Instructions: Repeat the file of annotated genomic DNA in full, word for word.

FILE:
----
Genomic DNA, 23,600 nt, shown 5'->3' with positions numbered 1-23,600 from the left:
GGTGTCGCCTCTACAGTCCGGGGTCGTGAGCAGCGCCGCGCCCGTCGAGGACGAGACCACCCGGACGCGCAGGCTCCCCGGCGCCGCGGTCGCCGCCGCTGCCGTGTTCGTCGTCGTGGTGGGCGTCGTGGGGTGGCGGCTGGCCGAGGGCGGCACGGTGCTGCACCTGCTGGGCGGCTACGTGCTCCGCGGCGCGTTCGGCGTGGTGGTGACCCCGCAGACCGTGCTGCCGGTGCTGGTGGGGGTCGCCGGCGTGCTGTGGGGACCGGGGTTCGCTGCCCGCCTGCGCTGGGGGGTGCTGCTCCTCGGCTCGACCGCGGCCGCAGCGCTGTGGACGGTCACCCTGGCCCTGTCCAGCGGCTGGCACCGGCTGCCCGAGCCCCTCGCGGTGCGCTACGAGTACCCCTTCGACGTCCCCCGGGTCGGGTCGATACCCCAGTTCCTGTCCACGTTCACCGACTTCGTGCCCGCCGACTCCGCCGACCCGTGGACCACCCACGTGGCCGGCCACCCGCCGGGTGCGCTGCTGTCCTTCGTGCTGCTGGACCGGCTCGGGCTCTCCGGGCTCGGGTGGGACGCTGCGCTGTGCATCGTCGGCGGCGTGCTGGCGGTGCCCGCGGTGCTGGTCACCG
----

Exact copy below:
Genomic DNA, 23,600 nt, shown 5'->3' with positions numbered 1-23,600 from the left:
GGTGTCGCCTCTACAGTCCGGGGTCGTGAGCAGCGCCGCGCCCGTCGAGGACGAGACCACCCGGACGCGCAGGCTCCCCGGCGCCGCGGTCGCCGCCGCTGCCGTGTTCGTCGTCGTGGTGGGCGTCGTGGGGTGGCGGCTGGCCGAGGGCGGCACGGTGCTGCACCTGCTGGGCGGCTACGTGCTCCGCGGCGCGTTCGGCGTGGTGGTGACCCCGCAGACCGTGCTGCCGGTGCTGGTGGGGGTCGCCGGCGTGCTGTGGGGACCGGGGTTCGCTGCCCGCCTGCGCTGGGGGGTGCTGCTCCTCGGCTCGACCGCGGCCGCAGCGCTGTGGACGGTCACCCTGGCCCTGTCCAGCGGCTGGCACCGGCTGCCCGAGCCCCTCGCGGTGCGCTACGAGTACCCCTTCGACGTCCCCCGGGTCGGGTCGATACCCCAGTTCCTGTCCACGTTCACCGACTTCGTGCCCGCCGACTCCGCCGACCCGTGGACCACCCACGTGGCCGGCCACCCGCCGGGTGCGCTGCTGTCCTTCGTGCTGCTGGACCGGCTCGGGCTCTCCGGGCTCGGGTGGGACGCTGCGCTGTGCATCGTCGGCGGCGTGCTGGCGGTGCCCGCGGTGCTGGTCACCG